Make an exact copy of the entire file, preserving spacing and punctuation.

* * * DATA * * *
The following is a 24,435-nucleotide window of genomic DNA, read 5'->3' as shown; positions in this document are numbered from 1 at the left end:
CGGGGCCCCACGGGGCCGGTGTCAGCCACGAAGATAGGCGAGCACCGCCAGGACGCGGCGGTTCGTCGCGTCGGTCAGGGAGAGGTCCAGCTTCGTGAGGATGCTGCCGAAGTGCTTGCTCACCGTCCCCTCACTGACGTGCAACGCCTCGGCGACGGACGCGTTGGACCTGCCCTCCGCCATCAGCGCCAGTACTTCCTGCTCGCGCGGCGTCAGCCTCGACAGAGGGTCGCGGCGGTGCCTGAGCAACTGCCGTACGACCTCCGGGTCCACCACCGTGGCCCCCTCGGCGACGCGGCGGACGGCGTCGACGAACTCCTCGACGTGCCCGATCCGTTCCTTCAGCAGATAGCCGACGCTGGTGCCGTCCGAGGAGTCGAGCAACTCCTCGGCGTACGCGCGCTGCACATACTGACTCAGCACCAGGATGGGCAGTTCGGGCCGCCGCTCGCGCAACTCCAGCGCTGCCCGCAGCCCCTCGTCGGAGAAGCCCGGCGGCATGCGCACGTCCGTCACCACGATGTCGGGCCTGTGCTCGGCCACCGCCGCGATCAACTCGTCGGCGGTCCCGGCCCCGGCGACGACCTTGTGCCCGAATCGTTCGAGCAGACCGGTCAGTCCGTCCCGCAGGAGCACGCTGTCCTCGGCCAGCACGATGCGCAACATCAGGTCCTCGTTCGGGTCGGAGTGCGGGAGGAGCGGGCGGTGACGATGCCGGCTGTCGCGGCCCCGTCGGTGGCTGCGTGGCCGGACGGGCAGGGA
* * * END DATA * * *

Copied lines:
The following is a 24,435-nucleotide window of genomic DNA, read 5'->3' as shown; positions in this document are numbered from 1 at the left end:
CGGGGCCCCACGGGGCCGGTGTCAGCCACGAAGATAGGCGAGCACCGCCAGGACGCGGCGGTTCGTCGCGTCGGTCAGGGAGAGGTCCAGCTTCGTGAGGATGCTGCCGAAGTGCTTGCTCACCGTCCCCTCACTGACGTGCAACGCCTCGGCGACGGACGCGTTGGACCTGCCCTCCGCCATCAGCGCCAGTACTTCCTGCTCGCGCGGCGTCAGCCTCGACAGAGGGTCGCGGCGGTGCCTGAGCAACTGCCGTACGACCTCCGGGTCCACCACCGTGGCCCCCTCGGCGACGCGGCGGACGGCGTCGACGAACTCCTCGACGTGCCCGATCCGTTCCTTCAGCAGATAGCCGACGCTGGTGCCGTCCGAGGAGTCGAGCAACTCCTCGGCGTACGCGCGCTGCACATACTGACTCAGCACCAGGATGGGCAGTTCGGGCCGCCGCTCGCGCAACTCCAGCGCTGCCCGCAGCCCCTCGTCGGAGAAGCCCGGCGGCATGCGCACGTCCGTCACCACGATGTCGGGCCTGTGCTCGGCCACCGCCGCGATCAACTCGTCGGCGGTCCCGGCCCCGGCGACGACCTTGTGCCCGAATCGTTCGAGCAGACCGGTCAGTCCGTCCCGCAGGAGCACGCTGTCCTCGGCCAGCACGATGCGCAACATCAGGTCCTCGTTCGGGTCGGAGTGCGGGAGGAGCGGGCGGTGACGATGCCGGCTGTCGCGGCCCCGTCGGTGGCTGCGTGGCCGGACGGGCAGGGA